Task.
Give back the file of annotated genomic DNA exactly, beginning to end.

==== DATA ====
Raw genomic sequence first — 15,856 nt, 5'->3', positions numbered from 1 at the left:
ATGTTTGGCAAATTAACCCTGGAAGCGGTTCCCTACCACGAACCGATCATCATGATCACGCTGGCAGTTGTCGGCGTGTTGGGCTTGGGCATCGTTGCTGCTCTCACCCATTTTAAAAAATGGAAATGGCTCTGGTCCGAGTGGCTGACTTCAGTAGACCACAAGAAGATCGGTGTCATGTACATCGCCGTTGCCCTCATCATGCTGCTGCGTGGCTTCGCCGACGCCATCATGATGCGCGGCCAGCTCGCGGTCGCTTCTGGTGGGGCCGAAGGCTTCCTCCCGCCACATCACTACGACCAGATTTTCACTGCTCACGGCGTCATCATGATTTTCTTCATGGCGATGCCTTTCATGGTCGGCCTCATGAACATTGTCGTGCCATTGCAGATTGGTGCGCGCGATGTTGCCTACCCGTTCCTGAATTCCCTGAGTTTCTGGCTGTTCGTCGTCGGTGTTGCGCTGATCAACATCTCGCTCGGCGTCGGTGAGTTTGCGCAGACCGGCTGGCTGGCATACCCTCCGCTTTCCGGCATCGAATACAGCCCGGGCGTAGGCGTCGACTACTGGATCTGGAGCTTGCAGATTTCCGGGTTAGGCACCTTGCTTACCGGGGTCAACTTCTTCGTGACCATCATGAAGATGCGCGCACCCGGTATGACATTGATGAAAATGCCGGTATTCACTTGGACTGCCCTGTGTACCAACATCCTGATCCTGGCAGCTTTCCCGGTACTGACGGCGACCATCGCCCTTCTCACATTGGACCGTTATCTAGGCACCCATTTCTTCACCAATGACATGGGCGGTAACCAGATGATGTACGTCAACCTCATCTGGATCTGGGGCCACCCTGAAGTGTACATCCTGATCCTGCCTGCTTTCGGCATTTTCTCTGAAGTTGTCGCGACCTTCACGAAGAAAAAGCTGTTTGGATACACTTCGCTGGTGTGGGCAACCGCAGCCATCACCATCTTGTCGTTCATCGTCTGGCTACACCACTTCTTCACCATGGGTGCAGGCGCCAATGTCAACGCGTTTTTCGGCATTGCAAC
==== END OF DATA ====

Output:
Raw genomic sequence first — 15,856 nt, 5'->3', positions numbered from 1 at the left:
ATGTTTGGCAAATTAACCCTGGAAGCGGTTCCCTACCACGAACCGATCATCATGATCACGCTGGCAGTTGTCGGCGTGTTGGGCTTGGGCATCGTTGCTGCTCTCACCCATTTTAAAAAATGGAAATGGCTCTGGTCCGAGTGGCTGACTTCAGTAGACCACAAGAAGATCGGTGTCATGTACATCGCCGTTGCCCTCATCATGCTGCTGCGTGGCTTCGCCGACGCCATCATGATGCGCGGCCAGCTCGCGGTCGCTTCTGGTGGGGCCGAAGGCTTCCTCCCGCCACATCACTACGACCAGATTTTCACTGCTCACGGCGTCATCATGATTTTCTTCATGGCGATGCCTTTCATGGTCGGCCTCATGAACATTGTCGTGCCATTGCAGATTGGTGCGCGCGATGTTGCCTACCCGTTCCTGAATTCCCTGAGTTTCTGGCTGTTCGTCGTCGGTGTTGCGCTGATCAACATCTCGCTCGGCGTCGGTGAGTTTGCGCAGACCGGCTGGCTGGCATACCCTCCGCTTTCCGGCATCGAATACAGCCCGGGCGTAGGCGTCGACTACTGGATCTGGAGCTTGCAGATTTCCGGGTTAGGCACCTTGCTTACCGGGGTCAACTTCTTCGTGACCATCATGAAGATGCGCGCACCCGGTATGACATTGATGAAAATGCCGGTATTCACTTGGACTGCCCTGTGTACCAACATCCTGATCCTGGCAGCTTTCCCGGTACTGACGGCGACCATCGCCCTTCTCACATTGGACCGTTATCTAGGCACCCATTTCTTCACCAATGACATGGGCGGTAACCAGATGATGTACGTCAACCTCATCTGGATCTGGGGCCACCCTGAAGTGTACATCCTGATCCTGCCTGCTTTCGGCATTTTCTCTGAAGTTGTCGCGACCTTCACGAAGAAAAAGCTGTTTGGATACACTTCGCTGGTGTGGGCAACCGCAGCCATCACCATCTTGTCGTTCATCGTCTGGCTACACCACTTCTTCACCATGGGTGCAGGCGCCAATGTCAACGCGTTTTTCGGCATTGCAAC